Through the power of coincidence, I was gifted three reasons to write for the next three days. Three random anniversaries that aren’t at all connected, but are all woven together by my life’s narrative. Three major events in Hip-Hop history that not only provided the soundtrack to my high school years, but also shaped the person I became. Each incident helped shape the course of what Hip-Hop became as well.
The first occurrence originated on May 23rd, 2000. A whole fourteen years ago today (be prepared to feel old), The Marshall Mathers LP was released. It was on that day that a Sacramento radio station, KBMB “The Bomb,” did one of the most amazing things radio has ever done: they played the entire album front to back, commercial free.
It was the only time I’ve heard of any event like it, either before or since and it blew my mind. They advertised throughout the day that at around 2:00 AM they would be playing the new Eminem album front to back. 14-year-old me couldn’t contain myself, and I stayed up until it was time, on a school night no less, stuffed some tissue into the holes on the top of a tape I had, popped it into my boom box and when it was time pressed play and record simultaneously and sat back ready to enjoy the ride.
“This is another public service announcement, brought to you in part by Slim Shady.”
And the rest was history.
The Eminem story has long since been told, an oddity forging a niche for himself in a genre he didn’t belong in. From a city with a rich musical history that hadn’t yet created a foothold in rap. The great white hope of rap who succeeded beyond even the most optimistic expectations, and the album that would become the fastest selling solo album in American musical history.
For me, the album arrived at the tail end of my freshman year. Just like everybody else, my first year of high school had its highs and lows but I had came out of it mostly unscathed. While I was absorbed by the constant need to be “cool” Eminem spoke to the other sides of me that didn’t get out much. Whereas Jay Z was the guy I wanted to be, Eminem was the guy I was.
MMLP touched on a variety of issues I had been dealing with at the time and continue to deal with while growing older. My two closest friends and I gravitated towards the Eminem narrative because it struck a chord that nobody tapped before musically. All three of us were the oldest sons of single mothers, just like Em, and being such there was a constant mother versus son battle in our households. The album opened with four bars depicting that exact feud. Prior to, there hadn’t been much music before that that hit closer to home than the album’s first lines heard on “Kill You.”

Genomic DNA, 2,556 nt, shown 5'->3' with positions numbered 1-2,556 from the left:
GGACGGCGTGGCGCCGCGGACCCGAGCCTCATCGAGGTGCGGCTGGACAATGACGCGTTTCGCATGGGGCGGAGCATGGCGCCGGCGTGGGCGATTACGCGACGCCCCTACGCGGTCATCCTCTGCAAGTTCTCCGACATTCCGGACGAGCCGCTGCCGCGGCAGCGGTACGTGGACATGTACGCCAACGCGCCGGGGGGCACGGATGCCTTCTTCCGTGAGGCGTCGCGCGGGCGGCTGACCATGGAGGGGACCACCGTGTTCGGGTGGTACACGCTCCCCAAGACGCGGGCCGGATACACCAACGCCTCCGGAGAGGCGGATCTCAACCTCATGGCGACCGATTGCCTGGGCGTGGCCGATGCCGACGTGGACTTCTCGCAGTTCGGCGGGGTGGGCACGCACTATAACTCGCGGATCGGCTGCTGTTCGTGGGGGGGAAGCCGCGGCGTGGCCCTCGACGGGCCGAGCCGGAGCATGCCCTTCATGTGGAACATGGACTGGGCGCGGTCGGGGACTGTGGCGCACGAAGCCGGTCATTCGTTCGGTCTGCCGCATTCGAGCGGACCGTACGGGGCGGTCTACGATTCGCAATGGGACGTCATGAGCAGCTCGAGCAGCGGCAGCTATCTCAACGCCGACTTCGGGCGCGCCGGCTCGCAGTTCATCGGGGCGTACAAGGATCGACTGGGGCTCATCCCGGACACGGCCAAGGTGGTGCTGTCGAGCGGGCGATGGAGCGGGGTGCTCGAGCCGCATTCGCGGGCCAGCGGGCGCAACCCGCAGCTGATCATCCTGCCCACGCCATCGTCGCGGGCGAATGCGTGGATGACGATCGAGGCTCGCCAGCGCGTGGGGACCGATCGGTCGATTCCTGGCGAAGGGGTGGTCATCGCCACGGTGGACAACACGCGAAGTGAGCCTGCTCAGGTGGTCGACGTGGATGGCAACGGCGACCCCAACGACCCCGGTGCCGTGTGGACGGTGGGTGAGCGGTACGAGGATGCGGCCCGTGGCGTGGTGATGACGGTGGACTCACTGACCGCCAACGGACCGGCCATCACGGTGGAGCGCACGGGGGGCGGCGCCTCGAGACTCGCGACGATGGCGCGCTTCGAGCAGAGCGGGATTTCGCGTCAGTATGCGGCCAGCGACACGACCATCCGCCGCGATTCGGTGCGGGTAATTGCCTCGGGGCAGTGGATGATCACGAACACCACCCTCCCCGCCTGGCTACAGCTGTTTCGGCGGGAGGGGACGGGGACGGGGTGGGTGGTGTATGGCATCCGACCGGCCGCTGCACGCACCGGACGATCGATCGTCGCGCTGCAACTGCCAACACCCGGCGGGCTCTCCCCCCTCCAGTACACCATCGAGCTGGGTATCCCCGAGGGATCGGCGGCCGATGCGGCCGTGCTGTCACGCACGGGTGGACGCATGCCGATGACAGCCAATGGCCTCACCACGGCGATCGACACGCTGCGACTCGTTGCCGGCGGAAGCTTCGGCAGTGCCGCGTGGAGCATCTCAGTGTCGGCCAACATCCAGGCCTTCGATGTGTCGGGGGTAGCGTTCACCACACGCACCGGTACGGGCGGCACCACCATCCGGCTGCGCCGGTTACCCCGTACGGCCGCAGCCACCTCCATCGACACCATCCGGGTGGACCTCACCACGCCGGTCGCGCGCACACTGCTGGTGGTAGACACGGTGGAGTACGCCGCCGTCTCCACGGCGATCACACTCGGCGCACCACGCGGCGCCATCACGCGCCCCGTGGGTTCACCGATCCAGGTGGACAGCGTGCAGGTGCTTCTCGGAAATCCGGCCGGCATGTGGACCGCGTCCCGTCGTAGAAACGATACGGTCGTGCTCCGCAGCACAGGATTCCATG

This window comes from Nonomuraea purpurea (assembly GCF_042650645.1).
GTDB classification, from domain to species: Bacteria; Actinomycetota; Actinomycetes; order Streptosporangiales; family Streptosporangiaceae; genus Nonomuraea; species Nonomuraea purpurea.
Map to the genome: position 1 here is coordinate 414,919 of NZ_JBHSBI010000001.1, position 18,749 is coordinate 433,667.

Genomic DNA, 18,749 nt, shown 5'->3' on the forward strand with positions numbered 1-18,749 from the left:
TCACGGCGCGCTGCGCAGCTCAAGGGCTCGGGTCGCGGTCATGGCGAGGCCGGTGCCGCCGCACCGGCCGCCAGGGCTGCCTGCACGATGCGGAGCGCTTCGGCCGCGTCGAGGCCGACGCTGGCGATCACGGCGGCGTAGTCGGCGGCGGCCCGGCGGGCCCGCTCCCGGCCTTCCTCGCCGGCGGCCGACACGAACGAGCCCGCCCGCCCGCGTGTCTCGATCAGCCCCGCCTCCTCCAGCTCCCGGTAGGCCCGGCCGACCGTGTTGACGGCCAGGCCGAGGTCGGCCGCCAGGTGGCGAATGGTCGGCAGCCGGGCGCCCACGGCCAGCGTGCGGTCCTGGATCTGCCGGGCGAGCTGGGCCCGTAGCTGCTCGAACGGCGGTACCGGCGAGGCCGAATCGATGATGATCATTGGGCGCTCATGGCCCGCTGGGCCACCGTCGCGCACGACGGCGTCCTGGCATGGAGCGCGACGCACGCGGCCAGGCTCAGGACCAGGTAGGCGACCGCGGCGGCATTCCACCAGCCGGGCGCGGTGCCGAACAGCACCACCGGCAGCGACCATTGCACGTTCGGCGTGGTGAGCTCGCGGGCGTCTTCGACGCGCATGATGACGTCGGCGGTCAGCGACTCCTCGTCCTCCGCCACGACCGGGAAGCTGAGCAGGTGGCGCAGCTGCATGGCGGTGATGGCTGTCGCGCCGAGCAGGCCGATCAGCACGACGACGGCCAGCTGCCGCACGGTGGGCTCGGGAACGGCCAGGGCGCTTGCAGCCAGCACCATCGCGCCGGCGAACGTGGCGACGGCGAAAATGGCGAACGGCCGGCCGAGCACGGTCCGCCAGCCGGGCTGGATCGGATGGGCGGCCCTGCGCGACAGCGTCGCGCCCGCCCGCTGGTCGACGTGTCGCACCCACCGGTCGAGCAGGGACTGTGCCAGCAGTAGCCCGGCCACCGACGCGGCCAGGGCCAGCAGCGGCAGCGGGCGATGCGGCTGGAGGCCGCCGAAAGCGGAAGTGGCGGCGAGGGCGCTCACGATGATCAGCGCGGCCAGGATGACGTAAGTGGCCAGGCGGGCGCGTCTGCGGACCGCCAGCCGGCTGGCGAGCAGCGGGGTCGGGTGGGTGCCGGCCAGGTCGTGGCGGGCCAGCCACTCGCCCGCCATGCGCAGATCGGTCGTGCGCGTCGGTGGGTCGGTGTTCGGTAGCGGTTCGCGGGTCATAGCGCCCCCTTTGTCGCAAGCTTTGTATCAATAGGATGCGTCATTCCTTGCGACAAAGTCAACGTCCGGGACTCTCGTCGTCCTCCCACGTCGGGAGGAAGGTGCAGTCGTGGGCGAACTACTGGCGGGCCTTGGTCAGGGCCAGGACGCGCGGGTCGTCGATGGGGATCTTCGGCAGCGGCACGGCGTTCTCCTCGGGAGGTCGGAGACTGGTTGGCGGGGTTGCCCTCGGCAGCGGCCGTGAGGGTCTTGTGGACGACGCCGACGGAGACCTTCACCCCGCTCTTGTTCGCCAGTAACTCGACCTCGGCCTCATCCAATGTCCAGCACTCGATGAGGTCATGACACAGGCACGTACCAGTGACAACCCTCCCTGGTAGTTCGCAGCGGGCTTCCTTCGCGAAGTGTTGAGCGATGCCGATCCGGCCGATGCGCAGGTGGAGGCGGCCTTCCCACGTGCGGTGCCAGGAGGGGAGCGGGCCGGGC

“When I was just a little baby boy,
My momma used to tell me these crazy things
She used to tell me my daddy was an evil man,
She used to tell me he hated me
But then I got a little bit older
And I realized, she was the crazy one
But there was nothing I could do or say to try to change it
Cause that’s just the way she was”
While my relationship with my mom wasn’t nearly as combative and destructive as Em and Debbie’s, it did exist and at it’s worst it felt just as volatile. Em said things to and about his mom that I wouldn’t dare, but the conflict was similar and seeing it play out with someone else so publicly was comforting, even if it was at the expense of his personal life and privacy.
In many ways he was voicing my frustration for me, in a voice with reach much further than I could even imagine. Surely, he was this for others as well judging by the success of the album and his ascension beyond rap and into pop culture. Em had become a phenomenon because of his relatability, and despite of his normalcy in a genre that celebrates excess and being larger than life.
Then there was race. As a Mexican dealing with race in a predominantly Black neighborhood, my path through my Sacramento neighborhood mirrored the same adversity Marshall once faced in Detroit. Again, my battle was nowhere near as complex as his, but in some circles I was viewed as an outsider as well. But Em’s soundtrack to this fight helped to soothe the frustration and mental unease with no fitting in simply because of the color of your skin and nothing else. His music eased my path.
The shelf life of the album was extended later in my life as those issues progressed into bigger and more complicated versions of their initial selves. Much like Debbie Mathers, my mom had let her vices take over her life as well, which only further compounded our issues. Often, I’ve returned to the album to see that things weren’t as bad as they could be, and I have the MMLP to thank for that.